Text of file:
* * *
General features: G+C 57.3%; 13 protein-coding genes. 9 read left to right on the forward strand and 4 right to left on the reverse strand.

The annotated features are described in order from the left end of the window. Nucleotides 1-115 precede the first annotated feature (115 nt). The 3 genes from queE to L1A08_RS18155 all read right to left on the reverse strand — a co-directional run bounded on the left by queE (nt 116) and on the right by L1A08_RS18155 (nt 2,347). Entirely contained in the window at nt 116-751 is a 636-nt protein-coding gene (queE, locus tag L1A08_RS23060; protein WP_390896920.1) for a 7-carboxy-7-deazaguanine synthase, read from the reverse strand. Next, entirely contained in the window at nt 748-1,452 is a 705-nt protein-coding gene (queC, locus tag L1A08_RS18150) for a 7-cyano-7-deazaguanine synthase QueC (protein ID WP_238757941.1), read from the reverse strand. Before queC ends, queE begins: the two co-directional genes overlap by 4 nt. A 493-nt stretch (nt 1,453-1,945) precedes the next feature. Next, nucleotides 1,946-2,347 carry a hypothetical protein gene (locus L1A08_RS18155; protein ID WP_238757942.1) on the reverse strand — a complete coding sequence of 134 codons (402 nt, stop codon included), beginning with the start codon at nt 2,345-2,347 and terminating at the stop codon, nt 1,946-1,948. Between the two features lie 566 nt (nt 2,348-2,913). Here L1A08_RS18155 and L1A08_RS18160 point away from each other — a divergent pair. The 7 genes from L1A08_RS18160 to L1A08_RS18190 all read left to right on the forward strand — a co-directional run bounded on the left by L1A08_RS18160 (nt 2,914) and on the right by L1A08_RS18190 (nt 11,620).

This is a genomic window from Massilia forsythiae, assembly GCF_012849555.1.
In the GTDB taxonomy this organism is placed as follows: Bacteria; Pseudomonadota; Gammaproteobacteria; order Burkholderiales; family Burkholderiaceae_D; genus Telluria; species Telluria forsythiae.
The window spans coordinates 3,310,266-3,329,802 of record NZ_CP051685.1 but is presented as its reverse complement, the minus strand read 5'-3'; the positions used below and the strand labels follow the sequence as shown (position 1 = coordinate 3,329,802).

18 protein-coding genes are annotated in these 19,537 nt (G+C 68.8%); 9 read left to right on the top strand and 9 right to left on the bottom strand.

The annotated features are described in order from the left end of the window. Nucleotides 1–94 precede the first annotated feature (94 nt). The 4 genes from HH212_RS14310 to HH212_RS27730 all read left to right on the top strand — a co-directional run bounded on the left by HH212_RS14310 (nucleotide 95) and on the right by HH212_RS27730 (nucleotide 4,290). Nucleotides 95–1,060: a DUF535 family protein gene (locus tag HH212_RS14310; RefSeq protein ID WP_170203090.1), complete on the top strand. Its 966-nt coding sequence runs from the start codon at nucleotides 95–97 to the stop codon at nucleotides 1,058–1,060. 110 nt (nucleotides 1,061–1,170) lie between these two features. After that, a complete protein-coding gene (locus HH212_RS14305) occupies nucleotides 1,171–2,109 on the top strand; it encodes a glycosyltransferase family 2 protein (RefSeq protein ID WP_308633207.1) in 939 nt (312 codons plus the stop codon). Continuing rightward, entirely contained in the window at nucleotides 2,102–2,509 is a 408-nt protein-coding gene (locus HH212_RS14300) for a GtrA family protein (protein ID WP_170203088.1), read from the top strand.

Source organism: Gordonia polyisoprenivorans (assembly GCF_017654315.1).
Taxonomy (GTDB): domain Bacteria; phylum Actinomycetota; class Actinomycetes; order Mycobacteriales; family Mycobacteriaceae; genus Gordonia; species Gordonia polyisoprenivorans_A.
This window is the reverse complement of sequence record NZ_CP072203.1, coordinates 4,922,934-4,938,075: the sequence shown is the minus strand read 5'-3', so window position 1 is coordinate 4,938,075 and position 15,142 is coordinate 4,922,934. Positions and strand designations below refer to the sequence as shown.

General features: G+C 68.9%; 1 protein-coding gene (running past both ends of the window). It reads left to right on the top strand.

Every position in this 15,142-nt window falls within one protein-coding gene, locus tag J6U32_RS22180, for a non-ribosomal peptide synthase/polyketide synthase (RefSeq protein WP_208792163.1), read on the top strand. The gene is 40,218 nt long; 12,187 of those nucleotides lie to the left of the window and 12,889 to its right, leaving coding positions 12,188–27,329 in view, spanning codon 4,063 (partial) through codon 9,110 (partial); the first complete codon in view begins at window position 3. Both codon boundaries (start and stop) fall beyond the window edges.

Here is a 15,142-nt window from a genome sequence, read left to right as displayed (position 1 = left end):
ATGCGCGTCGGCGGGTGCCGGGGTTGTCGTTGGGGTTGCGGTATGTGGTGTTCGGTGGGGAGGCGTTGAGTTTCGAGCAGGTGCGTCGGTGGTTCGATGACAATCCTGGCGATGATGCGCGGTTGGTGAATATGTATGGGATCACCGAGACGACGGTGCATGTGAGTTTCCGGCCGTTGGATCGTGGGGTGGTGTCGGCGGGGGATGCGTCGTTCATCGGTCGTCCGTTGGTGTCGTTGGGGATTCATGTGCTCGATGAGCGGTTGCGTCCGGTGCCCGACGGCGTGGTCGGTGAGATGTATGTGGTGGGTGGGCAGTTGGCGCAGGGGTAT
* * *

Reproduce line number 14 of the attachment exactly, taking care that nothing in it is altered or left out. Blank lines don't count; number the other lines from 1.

ATGCGCGTCGGCGGGTGCCGGGGTTGTCGTTGGGGTTGCGGTATGTGGTGTTCGGTGGGGAGGCGTTGAGTTTCGAGCAGGTGCGTCGGTGGTTCGATGACAATCCTGGCGATGATGCGCGGTTGGTGAATATGTATGGGATCACCGAGACGACGGTGCATGTGAGTTTCCGGCCGTTGGATCGTGGGGTGGTGTCGGCGGGGGATGCGTCGTTCATCGGTCGTCCGTTGGTGTCGTTGGGGATTCATGTGCTCGATGAGCGGTTGCGTCCGGTGCCCGACGGCGTGGTCGGTGAGATGTATGTGGTGGGTGGGCAGTTGGCGCAGGGGTAT